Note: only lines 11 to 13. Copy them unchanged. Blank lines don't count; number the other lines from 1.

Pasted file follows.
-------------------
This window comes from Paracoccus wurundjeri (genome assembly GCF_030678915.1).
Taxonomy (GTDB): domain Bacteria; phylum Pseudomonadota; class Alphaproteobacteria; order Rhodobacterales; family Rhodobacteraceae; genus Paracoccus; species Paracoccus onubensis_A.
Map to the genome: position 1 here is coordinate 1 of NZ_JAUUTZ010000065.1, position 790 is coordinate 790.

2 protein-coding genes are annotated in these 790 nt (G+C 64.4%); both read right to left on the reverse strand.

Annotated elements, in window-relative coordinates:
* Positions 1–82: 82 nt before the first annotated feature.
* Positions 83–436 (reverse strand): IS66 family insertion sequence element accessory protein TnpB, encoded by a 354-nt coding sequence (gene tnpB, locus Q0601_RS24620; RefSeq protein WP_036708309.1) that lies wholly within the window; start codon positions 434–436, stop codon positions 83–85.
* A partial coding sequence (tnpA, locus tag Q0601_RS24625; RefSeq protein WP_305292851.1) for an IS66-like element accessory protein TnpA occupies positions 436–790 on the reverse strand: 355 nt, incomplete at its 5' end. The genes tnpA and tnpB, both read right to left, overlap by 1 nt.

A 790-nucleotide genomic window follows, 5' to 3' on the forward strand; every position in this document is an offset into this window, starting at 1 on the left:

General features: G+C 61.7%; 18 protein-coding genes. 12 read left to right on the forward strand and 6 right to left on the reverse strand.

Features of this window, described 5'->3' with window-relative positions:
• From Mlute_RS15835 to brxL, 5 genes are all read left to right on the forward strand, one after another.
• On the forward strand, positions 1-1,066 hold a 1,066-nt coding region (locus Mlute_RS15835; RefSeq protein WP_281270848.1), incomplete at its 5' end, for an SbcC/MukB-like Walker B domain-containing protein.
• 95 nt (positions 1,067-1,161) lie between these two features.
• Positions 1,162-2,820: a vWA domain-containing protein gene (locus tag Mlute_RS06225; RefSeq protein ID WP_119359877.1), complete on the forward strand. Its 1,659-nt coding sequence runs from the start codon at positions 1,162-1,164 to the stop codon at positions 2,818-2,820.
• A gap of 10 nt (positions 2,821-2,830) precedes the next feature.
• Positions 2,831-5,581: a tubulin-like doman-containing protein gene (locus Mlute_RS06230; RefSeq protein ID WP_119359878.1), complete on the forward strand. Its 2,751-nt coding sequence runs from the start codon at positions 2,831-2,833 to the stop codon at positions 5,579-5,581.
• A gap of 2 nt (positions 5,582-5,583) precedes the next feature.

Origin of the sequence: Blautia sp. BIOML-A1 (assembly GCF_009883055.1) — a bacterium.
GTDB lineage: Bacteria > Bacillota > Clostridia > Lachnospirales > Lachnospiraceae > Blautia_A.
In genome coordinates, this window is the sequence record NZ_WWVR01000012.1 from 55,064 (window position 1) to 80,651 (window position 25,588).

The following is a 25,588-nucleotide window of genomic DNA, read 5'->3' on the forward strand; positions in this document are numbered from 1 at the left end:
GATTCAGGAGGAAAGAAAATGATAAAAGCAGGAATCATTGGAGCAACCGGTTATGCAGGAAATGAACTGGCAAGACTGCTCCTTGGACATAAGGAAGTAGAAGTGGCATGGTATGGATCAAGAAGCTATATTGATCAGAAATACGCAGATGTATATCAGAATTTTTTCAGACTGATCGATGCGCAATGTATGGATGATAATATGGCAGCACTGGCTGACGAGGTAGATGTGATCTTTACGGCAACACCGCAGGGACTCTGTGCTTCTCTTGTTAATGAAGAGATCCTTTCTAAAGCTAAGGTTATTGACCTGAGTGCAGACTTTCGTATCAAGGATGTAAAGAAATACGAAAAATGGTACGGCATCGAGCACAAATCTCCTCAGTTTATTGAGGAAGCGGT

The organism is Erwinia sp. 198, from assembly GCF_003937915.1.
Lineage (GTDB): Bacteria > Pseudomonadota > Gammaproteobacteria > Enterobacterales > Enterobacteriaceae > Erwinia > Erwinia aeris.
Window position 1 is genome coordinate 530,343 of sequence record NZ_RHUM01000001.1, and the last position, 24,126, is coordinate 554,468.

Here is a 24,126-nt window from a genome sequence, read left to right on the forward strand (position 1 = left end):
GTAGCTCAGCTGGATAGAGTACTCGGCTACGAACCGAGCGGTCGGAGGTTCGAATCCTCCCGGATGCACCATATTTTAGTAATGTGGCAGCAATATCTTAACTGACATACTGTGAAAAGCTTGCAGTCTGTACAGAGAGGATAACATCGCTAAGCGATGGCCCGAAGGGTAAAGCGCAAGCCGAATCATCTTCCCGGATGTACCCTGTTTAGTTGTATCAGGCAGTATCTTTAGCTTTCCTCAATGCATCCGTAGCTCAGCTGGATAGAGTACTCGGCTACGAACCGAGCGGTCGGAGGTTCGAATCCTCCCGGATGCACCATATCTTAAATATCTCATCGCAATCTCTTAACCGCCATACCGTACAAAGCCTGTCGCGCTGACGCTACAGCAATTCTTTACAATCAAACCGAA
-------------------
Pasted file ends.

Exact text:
Features of this window, described 5'->3' with window-relative positions:
• From Mlute_RS15835 to brxL, 5 genes are all read left to right on the forward strand, one after another.
• On the forward strand, positions 1-1,066 hold a 1,066-nt coding region (locus Mlute_RS15835; RefSeq protein WP_281270848.1), incomplete at its 5' end, for an SbcC/MukB-like Walker B domain-containing protein.